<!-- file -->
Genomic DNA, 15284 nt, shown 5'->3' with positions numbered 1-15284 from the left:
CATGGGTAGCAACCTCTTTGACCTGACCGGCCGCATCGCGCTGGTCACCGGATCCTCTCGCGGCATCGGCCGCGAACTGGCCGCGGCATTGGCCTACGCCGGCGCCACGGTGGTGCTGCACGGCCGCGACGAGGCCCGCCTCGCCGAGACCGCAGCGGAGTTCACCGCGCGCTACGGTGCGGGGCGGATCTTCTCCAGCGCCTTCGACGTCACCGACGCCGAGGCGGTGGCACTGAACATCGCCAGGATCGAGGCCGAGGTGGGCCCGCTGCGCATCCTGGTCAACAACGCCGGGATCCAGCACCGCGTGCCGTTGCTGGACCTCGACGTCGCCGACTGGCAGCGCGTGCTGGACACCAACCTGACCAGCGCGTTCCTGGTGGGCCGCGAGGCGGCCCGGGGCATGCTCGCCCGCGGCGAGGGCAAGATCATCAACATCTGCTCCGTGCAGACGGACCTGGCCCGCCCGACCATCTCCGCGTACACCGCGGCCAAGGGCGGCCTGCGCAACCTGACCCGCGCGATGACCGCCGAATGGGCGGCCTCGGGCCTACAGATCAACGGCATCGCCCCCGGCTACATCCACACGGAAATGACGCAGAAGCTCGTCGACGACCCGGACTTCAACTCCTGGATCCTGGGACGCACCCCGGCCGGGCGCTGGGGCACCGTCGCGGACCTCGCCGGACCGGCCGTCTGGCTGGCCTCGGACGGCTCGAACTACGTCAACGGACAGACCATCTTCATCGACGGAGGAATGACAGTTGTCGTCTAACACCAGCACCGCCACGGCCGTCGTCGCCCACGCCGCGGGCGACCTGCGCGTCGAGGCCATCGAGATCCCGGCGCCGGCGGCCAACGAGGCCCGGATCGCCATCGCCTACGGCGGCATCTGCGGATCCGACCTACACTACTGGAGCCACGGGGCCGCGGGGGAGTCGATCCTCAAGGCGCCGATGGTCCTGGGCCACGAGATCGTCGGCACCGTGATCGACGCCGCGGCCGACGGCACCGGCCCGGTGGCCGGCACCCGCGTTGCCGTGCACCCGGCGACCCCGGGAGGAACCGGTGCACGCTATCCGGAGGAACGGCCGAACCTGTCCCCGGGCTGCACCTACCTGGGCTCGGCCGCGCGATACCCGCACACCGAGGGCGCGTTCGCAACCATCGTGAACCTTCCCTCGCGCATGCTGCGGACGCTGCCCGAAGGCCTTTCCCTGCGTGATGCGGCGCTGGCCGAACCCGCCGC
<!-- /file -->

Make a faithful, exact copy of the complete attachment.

Genomic DNA, 15284 nt, shown 5'->3' with positions numbered 1-15284 from the left:
CATGGGTAGCAACCTCTTTGACCTGACCGGCCGCATCGCGCTGGTCACCGGATCCTCTCGCGGCATCGGCCGCGAACTGGCCGCGGCATTGGCCTACGCCGGCGCCACGGTGGTGCTGCACGGCCGCGACGAGGCCCGCCTCGCCGAGACCGCAGCGGAGTTCACCGCGCGCTACGGTGCGGGGCGGATCTTCTCCAGCGCCTTCGACGTCACCGACGCCGAGGCGGTGGCACTGAACATCGCCAGGATCGAGGCCGAGGTGGGCCCGCTGCGCATCCTGGTCAACAACGCCGGGATCCAGCACCGCGTGCCGTTGCTGGACCTCGACGTCGCCGACTGGCAGCGCGTGCTGGACACCAACCTGACCAGCGCGTTCCTGGTGGGCCGCGAGGCGGCCCGGGGCATGCTCGCCCGCGGCGAGGGCAAGATCATCAACATCTGCTCCGTGCAGACGGACCTGGCCCGCCCGACCATCTCCGCGTACACCGCGGCCAAGGGCGGCCTGCGCAACCTGACCCGCGCGATGACCGCCGAATGGGCGGCCTCGGGCCTACAGATCAACGGCATCGCCCCCGGCTACATCCACACGGAAATGACGCAGAAGCTCGTCGACGACCCGGACTTCAACTCCTGGATCCTGGGACGCACCCCGGCCGGGCGCTGGGGCACCGTCGCGGACCTCGCCGGACCGGCCGTCTGGCTGGCCTCGGACGGCTCGAACTACGTCAACGGACAGACCATCTTCATCGACGGAGGAATGACAGTTGTCGTCTAACACCAGCACCGCCACGGCCGTCGTCGCCCACGCCGCGGGCGACCTGCGCGTCGAGGCCATCGAGATCCCGGCGCCGGCGGCCAACGAGGCCCGGATCGCCATCGCCTACGGCGGCATCTGCGGATCCGACCTACACTACTGGAGCCACGGGGCCGCGGGGGAGTCGATCCTCAAGGCGCCGATGGTCCTGGGCCACGAGATCGTCGGCACCGTGATCGACGCCGCGGCCGACGGCACCGGCCCGGTGGCCGGCACCCGCGTTGCCGTGCACCCGGCGACCCCGGGAGGAACCGGTGCACGCTATCCGGAGGAACGGCCGAACCTGTCCCCGGGCTGCACCTACCTGGGCTCGGCCGCGCGATACCCGCACACCGAGGGCGCGTTCGCAACCATCGTGAACCTTCCCTCGCGCATGCTGCGGACGCTGCCCGAAGGCCTTTCCCTGCGTGATGCGGCGCTGGCCGAACCCGCCGC